“This case is not really about Dr. Jenny Conviser,” the suit reads. “It is even less about her company, Ascend Consultation in Health Care, LLC. It is about former DePaul softball coach Eugene Lenti, who separated from DePaul two years ago. Even by Conviser’s own telling, she and her company were barely even a footnote in that story. But Conviser has recognized that Lenti’s high-profile separation presents an opportunity, and seeks to capitalize on that opportunity by bootstrapping herself and Ascend to Lenti’s sudden exit.”

The language in DePaul’s memorandum in support of its motion to dismiss better puts into context the amendment recently made to Conviser’s complaint. Many of the changes made to her complaint reframed the case to more closely circle around her involvement. 

In Conviser’s new complaint, the focus is placed largely on her role in allegedly exposing Lenti’s verbal abuse in 2016 and working with one of her therapists and a student-athlete to report Lenti’s 2018 assault of an associate head coach. She is also now claiming that DePaul Athletic Director Jean Lenti Ponsetto didn’t do anything to investigate or remove her brother.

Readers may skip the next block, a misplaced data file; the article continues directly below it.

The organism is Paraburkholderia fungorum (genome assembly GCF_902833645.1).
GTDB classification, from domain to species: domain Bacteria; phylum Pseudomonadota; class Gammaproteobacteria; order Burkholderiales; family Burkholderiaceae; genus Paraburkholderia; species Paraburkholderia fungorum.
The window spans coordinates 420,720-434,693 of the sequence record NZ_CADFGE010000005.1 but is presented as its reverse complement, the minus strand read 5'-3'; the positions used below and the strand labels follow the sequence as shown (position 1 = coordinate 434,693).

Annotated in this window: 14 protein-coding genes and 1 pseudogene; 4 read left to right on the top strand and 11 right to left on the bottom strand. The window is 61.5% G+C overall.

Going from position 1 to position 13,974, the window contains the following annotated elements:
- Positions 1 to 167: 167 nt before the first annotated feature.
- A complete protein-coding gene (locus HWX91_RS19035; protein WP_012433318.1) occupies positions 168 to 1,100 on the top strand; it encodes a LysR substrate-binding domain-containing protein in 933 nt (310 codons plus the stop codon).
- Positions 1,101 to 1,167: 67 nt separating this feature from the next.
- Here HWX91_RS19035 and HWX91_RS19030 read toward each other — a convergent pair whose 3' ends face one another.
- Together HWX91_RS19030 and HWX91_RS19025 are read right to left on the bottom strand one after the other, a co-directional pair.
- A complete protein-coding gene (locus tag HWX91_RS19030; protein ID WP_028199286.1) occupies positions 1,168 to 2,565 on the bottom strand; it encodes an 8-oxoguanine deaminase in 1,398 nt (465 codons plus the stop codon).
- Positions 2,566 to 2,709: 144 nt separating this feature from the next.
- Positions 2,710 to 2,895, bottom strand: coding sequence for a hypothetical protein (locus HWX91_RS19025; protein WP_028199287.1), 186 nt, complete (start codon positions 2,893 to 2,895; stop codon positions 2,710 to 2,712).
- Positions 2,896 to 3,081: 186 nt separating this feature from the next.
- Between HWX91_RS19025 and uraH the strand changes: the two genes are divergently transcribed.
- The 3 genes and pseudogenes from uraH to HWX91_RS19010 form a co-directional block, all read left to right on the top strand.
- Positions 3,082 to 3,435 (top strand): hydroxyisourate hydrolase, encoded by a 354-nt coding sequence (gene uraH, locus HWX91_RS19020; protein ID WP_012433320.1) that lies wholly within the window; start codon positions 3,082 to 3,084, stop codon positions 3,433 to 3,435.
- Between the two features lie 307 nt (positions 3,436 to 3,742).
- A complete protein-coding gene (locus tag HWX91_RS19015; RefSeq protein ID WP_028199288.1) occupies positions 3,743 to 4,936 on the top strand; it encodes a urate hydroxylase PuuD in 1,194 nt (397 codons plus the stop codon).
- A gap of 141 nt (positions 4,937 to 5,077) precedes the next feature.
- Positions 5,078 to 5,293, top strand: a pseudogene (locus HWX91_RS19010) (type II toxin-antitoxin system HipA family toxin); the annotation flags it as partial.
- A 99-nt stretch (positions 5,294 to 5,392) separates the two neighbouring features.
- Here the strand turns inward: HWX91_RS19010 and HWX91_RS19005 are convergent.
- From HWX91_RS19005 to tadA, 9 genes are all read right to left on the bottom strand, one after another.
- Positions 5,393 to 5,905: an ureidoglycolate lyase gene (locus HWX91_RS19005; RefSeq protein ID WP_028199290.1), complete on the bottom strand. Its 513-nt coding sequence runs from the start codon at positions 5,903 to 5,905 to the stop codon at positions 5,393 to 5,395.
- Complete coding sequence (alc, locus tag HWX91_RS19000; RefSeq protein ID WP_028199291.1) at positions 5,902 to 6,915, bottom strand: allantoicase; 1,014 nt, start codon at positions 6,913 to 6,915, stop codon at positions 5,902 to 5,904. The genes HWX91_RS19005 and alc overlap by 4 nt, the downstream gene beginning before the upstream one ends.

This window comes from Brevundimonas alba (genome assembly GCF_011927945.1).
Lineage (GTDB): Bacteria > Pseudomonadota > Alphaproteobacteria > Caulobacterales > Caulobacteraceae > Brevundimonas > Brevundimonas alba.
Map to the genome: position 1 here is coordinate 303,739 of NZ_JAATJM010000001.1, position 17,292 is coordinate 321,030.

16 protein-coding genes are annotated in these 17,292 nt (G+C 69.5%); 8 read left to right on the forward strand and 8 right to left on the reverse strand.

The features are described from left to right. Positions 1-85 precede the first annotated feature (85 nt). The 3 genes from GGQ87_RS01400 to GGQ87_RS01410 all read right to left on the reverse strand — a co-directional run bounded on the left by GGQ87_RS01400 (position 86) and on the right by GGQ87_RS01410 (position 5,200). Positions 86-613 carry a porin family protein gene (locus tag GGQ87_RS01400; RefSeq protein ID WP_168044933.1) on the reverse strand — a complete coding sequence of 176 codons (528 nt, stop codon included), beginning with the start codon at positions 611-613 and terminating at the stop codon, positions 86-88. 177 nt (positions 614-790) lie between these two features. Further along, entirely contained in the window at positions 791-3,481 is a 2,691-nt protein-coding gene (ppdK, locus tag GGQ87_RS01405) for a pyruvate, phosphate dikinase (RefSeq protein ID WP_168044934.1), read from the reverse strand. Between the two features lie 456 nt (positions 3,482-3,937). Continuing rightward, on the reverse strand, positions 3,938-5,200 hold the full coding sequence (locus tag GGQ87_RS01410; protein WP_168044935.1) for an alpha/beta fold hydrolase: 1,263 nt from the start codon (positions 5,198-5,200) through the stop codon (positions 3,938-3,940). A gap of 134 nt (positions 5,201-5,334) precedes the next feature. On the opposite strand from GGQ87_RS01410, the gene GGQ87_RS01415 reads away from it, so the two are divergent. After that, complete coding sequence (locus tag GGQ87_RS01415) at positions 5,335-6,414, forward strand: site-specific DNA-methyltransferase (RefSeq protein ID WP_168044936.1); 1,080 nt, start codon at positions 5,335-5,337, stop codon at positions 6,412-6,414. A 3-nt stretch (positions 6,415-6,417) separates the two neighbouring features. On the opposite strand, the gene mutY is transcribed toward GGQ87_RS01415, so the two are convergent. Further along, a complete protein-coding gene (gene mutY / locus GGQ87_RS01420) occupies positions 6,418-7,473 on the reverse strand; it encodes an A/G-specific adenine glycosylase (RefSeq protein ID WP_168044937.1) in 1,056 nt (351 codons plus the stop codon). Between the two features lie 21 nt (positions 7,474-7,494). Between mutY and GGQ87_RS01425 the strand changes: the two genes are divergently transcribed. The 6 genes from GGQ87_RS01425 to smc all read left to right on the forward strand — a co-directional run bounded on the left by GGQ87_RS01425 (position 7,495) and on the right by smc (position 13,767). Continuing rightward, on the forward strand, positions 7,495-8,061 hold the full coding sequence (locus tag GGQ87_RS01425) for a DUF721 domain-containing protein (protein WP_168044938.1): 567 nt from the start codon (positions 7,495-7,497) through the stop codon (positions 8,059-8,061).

DePaul’s legal team claims that Conviser was in the “peripheral presence” in the events that took place in 2016 and 2018. But Conviser says she was at the “heart” of both taking on Lenti Ponsetto and taking down Lenti by having him eventually removed from DePaul for his abusive conduct towards his players.

Even though DePaul was never required to refer student-athletes to Conviser and her company, Conviser claims  that DePaul’s senior administrators often referred to her as “DePaul’s lead mental health provider.” 

The DePaulia reported Wednesday that the case has been moved to federal court. 

“The defense will show that DePaul takes the welfare and well-being of all students very seriously,” Hubbard said. “It will further reveal the university conducts thorough reviews and ensures appropriate internal processes following any student complaint of inappropriate conduct by any administrator, teacher, coach, staff member or fellow student.”

UPDATE 6/26/20: This story has been updated to include a statement from Conviser’s lawyers.